Jennifer Griffin, Fox News

Jennifer Griffin, Fox News

This is not to say that there are not good journalists out there doing a great job. Sadly we lost one of the best this week, Bob Simon of CBS News, who was killed in an auto accident here in New York.

Two practicing journalists today who are outstanding in their reporting  are Catherine Herridge, chief intelligence correspondent for Fox News and Jennifer Griffin, national security correspondent, also of Fox. I am in awe of the professionalism of these women.

Catherine Herridge, Fox News

Catherine Herridge, Fox News

So what do I think about Brian Williams? As we learn more, it becomes apparent that Brian Williams did not “misremember”—he lied.  I think he should go. Now. Not six months from now. Now. Because I still believe in the profession of journalism.


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5 responses to ““I Believe in the Profession of Journalism”

  1. Sarah Knapp

    Great post. Unless the networks decide to give their anchors a name other than journalist, Mr. Williams has got to go. If they decide he is an entertaining story teller who makes stuff up, then he can stay. He might fit in better as the news man on Saturday Night Live. What a mess. Maybe he can go work for Dan Rather. I have a way to solve the whole problem. A new rule. No journalist can ever utter the words “I” or “my”. There. Problem solved.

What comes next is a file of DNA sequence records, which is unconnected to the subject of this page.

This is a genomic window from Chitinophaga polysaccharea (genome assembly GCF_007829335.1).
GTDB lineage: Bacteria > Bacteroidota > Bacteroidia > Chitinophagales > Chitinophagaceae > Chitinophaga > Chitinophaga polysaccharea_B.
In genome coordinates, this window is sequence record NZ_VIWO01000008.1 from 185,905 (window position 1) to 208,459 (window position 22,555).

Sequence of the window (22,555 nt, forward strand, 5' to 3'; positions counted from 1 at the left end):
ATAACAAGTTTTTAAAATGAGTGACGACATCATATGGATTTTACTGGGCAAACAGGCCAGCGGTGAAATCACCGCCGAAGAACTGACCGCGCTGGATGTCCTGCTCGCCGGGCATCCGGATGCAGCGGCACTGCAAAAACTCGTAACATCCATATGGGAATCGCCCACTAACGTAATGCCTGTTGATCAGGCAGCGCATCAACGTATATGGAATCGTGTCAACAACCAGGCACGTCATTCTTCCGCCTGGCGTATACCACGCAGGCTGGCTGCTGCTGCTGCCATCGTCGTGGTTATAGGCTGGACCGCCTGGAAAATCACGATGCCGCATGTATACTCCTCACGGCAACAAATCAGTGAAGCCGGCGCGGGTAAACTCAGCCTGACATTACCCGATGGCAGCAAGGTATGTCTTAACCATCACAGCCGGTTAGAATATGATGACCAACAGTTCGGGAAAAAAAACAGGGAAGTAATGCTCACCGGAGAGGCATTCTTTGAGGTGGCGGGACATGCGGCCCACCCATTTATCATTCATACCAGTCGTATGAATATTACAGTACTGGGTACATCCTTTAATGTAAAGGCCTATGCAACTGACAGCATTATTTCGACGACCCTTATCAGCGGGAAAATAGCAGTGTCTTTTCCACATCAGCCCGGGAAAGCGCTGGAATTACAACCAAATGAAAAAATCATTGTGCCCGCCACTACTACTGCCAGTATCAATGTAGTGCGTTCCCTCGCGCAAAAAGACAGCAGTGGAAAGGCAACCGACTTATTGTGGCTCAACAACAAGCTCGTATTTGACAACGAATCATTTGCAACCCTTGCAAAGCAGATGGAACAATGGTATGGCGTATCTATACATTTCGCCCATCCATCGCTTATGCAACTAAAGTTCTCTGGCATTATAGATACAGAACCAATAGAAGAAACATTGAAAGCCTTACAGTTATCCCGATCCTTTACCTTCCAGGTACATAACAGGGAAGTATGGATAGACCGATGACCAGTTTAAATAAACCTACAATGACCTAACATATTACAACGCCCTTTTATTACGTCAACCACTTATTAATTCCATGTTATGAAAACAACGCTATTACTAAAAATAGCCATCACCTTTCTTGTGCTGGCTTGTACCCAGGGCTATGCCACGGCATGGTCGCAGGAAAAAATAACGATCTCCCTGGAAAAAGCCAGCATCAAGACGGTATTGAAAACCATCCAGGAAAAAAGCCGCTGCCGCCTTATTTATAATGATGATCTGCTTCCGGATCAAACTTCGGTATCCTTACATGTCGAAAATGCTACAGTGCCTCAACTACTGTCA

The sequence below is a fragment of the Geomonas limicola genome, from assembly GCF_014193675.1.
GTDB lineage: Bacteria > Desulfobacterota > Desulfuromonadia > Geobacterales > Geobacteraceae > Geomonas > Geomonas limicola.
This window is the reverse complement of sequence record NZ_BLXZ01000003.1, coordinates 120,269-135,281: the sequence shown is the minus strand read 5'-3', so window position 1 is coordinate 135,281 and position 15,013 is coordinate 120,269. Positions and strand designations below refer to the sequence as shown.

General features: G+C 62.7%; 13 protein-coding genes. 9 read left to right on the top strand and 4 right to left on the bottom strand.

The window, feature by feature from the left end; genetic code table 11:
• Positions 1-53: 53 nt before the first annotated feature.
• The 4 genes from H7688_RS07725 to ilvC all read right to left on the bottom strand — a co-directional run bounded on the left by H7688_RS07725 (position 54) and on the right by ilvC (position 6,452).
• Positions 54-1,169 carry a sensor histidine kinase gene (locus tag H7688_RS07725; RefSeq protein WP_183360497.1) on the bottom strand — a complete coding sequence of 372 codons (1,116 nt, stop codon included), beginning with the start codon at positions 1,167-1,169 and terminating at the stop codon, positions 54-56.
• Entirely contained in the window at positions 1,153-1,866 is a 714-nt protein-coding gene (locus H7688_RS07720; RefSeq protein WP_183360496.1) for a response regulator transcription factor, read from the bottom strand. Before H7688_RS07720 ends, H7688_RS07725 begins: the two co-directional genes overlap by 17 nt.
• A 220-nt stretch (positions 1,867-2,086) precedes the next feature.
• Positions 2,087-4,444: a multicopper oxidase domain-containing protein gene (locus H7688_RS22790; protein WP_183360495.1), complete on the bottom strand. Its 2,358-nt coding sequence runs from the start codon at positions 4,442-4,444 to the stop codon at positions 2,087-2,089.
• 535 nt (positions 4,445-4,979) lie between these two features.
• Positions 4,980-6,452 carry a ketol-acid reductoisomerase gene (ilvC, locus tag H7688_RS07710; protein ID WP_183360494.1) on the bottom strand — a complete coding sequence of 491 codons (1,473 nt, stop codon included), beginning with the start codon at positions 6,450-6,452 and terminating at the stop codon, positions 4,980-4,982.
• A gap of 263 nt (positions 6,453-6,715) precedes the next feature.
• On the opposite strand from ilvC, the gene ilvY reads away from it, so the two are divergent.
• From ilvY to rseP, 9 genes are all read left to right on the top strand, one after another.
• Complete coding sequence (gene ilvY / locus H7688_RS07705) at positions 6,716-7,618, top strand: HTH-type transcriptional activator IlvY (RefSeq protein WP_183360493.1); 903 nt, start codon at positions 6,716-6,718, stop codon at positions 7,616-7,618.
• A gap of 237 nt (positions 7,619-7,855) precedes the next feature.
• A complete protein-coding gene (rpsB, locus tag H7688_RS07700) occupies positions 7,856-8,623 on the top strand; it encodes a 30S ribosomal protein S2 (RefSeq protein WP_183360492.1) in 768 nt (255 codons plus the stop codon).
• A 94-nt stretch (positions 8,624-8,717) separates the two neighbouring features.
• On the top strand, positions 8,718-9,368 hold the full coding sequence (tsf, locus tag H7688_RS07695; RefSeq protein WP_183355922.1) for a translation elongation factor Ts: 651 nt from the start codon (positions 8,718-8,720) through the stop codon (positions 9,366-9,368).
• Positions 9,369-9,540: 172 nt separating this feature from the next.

2. While I am sure there are fine individual journalists in the field, I find it ironic that you single out two such journalists from Fox News. The Fox News organization leads the pack in typifying what is wrong about journalism today. They repeat lie after lie, e.g. under Obama, America has accumulated more debt than all the presidents before him. That lie has been repeated so many times, that many Americans actually believe that. The fact is, national debt tripled under Reagan, far worse than debt increase under Obama.